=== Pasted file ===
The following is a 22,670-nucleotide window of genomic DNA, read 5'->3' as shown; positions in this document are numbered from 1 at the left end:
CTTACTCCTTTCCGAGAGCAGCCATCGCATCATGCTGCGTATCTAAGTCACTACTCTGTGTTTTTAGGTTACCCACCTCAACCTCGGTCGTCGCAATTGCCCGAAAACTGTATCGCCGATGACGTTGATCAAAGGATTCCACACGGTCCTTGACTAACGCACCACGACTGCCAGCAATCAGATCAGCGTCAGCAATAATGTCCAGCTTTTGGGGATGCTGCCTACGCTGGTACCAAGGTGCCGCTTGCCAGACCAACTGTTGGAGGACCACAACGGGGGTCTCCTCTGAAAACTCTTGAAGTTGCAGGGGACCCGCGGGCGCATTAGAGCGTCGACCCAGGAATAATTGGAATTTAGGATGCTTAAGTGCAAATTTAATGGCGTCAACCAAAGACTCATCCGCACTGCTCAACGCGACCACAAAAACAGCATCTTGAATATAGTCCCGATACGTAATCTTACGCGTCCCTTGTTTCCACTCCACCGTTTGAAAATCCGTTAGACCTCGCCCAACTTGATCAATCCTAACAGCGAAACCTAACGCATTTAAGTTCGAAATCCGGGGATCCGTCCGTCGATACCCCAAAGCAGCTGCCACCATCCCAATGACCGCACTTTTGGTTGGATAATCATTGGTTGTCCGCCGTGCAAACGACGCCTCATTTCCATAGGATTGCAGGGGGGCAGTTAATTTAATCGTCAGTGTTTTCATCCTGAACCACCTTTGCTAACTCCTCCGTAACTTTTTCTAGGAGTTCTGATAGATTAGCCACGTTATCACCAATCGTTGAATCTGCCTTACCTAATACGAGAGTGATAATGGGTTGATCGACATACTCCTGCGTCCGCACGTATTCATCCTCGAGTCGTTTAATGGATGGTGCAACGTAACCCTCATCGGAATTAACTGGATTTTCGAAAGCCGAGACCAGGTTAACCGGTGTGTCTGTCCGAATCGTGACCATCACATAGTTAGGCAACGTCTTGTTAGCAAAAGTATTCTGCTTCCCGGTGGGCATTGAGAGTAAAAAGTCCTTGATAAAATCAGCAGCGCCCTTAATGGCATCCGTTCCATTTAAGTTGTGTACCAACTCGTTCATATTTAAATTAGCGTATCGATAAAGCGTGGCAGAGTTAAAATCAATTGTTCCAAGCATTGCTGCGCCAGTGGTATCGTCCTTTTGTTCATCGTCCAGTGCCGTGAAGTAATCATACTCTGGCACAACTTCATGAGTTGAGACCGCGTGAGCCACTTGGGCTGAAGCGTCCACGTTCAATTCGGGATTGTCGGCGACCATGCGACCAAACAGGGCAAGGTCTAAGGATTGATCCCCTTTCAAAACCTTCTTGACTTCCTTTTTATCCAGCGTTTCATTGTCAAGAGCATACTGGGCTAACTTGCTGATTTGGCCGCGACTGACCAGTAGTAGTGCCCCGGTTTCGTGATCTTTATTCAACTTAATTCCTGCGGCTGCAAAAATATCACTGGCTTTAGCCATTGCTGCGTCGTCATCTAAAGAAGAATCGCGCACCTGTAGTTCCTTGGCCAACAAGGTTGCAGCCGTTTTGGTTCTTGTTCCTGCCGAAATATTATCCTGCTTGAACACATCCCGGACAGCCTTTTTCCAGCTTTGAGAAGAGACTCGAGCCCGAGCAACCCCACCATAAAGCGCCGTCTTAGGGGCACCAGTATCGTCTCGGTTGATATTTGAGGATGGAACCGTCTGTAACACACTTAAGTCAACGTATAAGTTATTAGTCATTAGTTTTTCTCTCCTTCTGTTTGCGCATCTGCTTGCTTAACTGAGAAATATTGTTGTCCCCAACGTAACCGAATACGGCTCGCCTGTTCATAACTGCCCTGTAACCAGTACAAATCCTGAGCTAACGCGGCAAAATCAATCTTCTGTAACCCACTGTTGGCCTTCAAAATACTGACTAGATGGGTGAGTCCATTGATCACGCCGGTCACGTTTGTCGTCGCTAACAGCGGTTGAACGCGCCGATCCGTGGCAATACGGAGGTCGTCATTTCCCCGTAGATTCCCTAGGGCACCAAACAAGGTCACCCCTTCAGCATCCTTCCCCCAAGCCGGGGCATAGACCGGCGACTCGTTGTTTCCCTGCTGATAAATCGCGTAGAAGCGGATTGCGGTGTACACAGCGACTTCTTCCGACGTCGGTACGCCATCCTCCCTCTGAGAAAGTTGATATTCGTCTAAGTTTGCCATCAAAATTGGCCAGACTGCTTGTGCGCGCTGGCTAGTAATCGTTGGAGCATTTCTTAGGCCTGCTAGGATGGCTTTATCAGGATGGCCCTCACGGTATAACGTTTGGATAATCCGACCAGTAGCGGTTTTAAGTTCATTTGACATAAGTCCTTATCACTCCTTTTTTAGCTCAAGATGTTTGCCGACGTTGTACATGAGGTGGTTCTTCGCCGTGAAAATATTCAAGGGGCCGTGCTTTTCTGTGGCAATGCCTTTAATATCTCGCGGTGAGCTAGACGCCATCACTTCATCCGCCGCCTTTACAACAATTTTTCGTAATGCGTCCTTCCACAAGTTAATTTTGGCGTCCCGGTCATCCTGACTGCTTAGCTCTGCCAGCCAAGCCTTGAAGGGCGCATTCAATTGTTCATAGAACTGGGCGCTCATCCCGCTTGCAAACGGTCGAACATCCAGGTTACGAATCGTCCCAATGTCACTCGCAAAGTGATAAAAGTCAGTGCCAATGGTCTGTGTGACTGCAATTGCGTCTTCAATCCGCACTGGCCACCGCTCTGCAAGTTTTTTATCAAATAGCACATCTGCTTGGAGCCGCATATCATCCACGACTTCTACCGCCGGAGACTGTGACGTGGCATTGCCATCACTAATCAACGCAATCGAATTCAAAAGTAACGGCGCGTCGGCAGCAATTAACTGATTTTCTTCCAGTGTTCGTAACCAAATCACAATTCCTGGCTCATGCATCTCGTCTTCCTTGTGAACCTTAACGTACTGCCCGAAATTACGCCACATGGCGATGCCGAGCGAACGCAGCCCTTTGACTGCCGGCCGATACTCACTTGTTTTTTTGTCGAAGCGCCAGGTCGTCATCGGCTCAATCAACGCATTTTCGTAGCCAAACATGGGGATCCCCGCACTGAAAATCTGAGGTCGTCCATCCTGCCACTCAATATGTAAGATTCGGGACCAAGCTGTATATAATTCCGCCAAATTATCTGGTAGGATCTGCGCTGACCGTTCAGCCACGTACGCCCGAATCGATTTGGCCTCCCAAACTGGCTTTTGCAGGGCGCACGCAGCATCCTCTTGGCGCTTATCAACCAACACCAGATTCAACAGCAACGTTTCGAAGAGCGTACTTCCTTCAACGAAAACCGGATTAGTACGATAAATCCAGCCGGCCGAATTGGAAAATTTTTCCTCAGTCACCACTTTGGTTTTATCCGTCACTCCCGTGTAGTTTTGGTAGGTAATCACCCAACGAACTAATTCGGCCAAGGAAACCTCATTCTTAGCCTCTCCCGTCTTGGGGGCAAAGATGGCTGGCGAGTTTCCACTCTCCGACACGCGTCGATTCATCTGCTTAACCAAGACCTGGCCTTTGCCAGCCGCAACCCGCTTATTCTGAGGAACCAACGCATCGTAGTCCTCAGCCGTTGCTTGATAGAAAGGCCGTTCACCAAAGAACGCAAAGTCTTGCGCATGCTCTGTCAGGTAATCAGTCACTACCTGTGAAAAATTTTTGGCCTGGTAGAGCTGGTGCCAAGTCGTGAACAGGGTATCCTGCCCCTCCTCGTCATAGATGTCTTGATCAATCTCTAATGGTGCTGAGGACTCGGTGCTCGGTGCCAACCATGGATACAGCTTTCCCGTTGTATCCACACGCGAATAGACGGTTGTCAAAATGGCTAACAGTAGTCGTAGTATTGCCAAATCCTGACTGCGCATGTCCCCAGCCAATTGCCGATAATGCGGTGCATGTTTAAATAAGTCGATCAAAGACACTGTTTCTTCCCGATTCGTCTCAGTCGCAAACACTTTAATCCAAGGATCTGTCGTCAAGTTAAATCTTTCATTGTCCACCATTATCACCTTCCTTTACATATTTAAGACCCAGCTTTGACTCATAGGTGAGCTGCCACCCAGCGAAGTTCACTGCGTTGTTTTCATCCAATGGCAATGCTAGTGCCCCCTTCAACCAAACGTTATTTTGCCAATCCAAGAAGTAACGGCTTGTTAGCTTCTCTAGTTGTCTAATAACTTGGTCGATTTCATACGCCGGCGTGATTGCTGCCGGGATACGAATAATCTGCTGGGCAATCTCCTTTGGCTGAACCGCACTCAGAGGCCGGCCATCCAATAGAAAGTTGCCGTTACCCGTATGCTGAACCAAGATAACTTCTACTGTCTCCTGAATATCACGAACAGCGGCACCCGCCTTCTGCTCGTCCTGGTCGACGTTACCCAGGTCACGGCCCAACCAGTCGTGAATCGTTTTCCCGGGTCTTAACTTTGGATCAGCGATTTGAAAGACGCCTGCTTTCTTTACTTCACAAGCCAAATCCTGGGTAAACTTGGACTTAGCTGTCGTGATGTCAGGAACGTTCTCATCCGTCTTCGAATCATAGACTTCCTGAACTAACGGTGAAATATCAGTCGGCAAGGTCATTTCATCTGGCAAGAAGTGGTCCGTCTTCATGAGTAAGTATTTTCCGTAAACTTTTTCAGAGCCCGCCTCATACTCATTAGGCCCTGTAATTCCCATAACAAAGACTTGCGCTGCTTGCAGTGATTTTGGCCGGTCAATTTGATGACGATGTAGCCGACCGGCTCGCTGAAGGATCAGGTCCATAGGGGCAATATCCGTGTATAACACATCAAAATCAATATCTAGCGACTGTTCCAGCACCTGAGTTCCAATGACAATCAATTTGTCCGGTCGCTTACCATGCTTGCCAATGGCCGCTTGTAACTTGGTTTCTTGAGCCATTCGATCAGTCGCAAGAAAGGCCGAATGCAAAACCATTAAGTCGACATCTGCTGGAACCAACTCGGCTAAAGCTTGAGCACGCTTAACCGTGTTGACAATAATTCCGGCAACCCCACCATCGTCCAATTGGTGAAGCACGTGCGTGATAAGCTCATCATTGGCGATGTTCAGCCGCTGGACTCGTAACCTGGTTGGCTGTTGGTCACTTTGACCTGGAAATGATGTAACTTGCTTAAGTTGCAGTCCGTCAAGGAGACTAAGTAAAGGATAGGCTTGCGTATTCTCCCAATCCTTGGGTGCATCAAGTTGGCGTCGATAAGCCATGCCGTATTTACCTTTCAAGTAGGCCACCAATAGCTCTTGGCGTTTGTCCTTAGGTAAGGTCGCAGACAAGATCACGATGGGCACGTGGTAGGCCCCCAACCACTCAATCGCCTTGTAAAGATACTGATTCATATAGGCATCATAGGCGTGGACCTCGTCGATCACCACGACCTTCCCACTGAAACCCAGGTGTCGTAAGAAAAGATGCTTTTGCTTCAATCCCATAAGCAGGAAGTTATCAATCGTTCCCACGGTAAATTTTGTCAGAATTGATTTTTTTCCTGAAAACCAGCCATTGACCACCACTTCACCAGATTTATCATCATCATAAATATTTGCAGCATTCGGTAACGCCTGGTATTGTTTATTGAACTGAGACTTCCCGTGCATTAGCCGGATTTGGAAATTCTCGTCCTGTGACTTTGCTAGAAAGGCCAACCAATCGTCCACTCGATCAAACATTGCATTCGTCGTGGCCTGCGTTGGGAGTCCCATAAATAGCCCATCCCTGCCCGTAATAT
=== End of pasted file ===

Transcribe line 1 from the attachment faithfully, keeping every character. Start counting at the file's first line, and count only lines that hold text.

The following is a 22,670-nucleotide window of genomic DNA, read 5'->3' as shown; positions in this document are numbered from 1 at the left end: